Submitted by Paula Lillard Preschlack
A Montessori Approach to Teaching Good Manners
Little Teddy hides behind your leg when you introduce him to your church pastor, while you squirm and insist. It is hard to know what to do, and you may be tempted to tell your child what he should be doing, (just to make sure the pastor knows where you stand!). But, when teaching good manners, the time to give coaching is before, not during, the critical moment. A Montessori teacher learns in her training that the most respectful and effective time to help a person correct their behavior is just before the next interaction. “Today, when we go into church, we might meet someone new. I’ll say, this is my son, Teddy, and then you can look up and hold out your hand and smile, just like you do with Miss Marsh at school. That’s the nice way to make the other person feel comfortable.”
When teaching good manners to children, emphasize that our social graces are gifts to other people- these are the ways we make others feel good or put them at ease. It is not about creating a performance to impress others or to please your parents, in fact; Learning to be courteous means learning to relate positively to others in the world. We want to give our children the clues and tips they need to do this with ease.
Maria Montessori watched children and could see how eager they were to interact as adults do. Think of how they imitate us when they are playing, pretending to talk on the phone or drive a car. When children act rudely, it is often because they have not been carefully shown how to do something properly, or that they are not sure what to do. When Montessori noticed that her youngest students kept wiping their runny noses on their sleeves, she sat them down and demonstrated, in slow motion, how to blow one’s nose into a tissue and fold it carefully afterwards. The children burst into applause, they were so pleased! They all wanted to try it immediately and wanted to practice every time they could.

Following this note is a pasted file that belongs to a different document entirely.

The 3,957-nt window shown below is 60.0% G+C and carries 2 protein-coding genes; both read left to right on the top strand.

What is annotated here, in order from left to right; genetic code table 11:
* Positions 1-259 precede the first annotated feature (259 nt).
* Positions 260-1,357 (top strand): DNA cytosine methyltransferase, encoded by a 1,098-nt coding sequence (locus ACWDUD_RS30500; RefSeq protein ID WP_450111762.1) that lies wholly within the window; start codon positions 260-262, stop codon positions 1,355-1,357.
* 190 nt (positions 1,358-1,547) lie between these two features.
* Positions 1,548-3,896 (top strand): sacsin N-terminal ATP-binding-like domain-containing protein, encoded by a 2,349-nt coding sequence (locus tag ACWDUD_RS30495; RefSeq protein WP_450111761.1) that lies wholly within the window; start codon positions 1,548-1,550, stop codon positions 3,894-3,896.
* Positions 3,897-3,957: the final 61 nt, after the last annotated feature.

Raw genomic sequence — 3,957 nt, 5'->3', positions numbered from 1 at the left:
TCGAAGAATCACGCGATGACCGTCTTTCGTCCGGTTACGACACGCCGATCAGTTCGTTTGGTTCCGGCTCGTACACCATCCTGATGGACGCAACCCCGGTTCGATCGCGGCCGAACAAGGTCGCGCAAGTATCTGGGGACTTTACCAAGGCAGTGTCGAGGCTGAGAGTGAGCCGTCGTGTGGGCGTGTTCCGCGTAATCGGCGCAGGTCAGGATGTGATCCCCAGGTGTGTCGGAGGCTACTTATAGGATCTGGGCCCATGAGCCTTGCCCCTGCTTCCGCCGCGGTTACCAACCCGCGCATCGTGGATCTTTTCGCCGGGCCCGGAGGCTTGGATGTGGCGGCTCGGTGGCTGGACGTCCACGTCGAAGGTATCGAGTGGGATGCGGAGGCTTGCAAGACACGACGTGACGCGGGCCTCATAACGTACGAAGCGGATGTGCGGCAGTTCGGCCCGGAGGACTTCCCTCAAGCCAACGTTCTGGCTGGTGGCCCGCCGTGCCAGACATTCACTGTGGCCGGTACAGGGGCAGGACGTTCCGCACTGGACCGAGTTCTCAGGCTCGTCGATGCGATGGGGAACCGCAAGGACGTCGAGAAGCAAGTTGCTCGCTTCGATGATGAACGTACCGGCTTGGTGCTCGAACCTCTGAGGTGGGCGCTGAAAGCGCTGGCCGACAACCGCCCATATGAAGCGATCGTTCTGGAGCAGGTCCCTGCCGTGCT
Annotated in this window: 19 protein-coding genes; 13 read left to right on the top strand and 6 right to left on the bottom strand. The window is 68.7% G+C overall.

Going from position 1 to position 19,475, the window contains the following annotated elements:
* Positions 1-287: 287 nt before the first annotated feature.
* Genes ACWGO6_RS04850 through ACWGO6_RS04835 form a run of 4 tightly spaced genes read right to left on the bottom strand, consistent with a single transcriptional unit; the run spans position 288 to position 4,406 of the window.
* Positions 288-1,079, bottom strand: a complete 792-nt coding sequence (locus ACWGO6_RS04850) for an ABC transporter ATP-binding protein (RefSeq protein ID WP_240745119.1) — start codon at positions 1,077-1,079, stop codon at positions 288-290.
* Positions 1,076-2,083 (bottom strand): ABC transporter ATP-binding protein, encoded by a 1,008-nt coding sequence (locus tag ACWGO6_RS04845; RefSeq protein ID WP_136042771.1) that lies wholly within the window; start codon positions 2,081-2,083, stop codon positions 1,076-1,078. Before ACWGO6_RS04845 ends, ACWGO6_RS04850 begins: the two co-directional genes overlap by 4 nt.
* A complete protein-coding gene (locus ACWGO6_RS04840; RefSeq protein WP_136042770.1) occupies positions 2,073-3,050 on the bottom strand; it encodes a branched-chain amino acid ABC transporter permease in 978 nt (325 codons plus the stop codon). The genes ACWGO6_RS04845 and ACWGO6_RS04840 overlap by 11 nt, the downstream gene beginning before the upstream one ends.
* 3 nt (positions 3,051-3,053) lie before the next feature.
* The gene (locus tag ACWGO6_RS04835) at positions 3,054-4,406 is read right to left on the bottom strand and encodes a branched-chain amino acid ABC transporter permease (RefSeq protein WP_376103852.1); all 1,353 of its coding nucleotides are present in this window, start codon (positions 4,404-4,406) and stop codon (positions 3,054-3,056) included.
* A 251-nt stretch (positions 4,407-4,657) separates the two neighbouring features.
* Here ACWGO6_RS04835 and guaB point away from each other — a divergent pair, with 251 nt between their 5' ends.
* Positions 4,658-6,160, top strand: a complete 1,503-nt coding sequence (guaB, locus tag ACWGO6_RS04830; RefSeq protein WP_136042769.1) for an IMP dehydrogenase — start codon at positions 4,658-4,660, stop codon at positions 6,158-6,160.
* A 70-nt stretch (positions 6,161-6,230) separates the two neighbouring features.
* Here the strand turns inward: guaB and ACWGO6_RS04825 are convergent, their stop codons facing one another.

When teaching good manners in our Montessori classrooms, we give what Maria Montessori referred to as “Grace and Courtesy” demonstrations. These lessons are given every day: the teacher plans them when she sees that they are needed, or does them spontaneously when she sees opportunities. Very young children respond eagerly, wanting to imitate and practice what they are shown. Elementary-aged children, (ages six and a half and to twelve), respond to humor in Grace and Courtesy demonstrations. They find it incredibly funny to see what NOT to do, and want to talk about the resulting problems of misbehavior. These presentations and discussions appeal to their reasoning abilities in the Elementary years. Keeping these age-specific characteristics in mind can be helpful when relaying social graces and teaching good manners to your own children at home. (For under age six, give a calm demonstration without much talking, for over age six, demonstrate with humor what not to do and discuss reasons, followed by a demonstration of the correct way).
The next time your child does something without preferred social graces, make a mental note to demonstrate at a later date and then use the next opportunity for them to try it out with you. Approach this with an attitude of loving respect and the pleasure of passing along the best ways to relate with people. Being gracious and courteous is not a performance; it is an act of giving to others. It makes everyone around you feel good.
-Paula Lillard Preschlack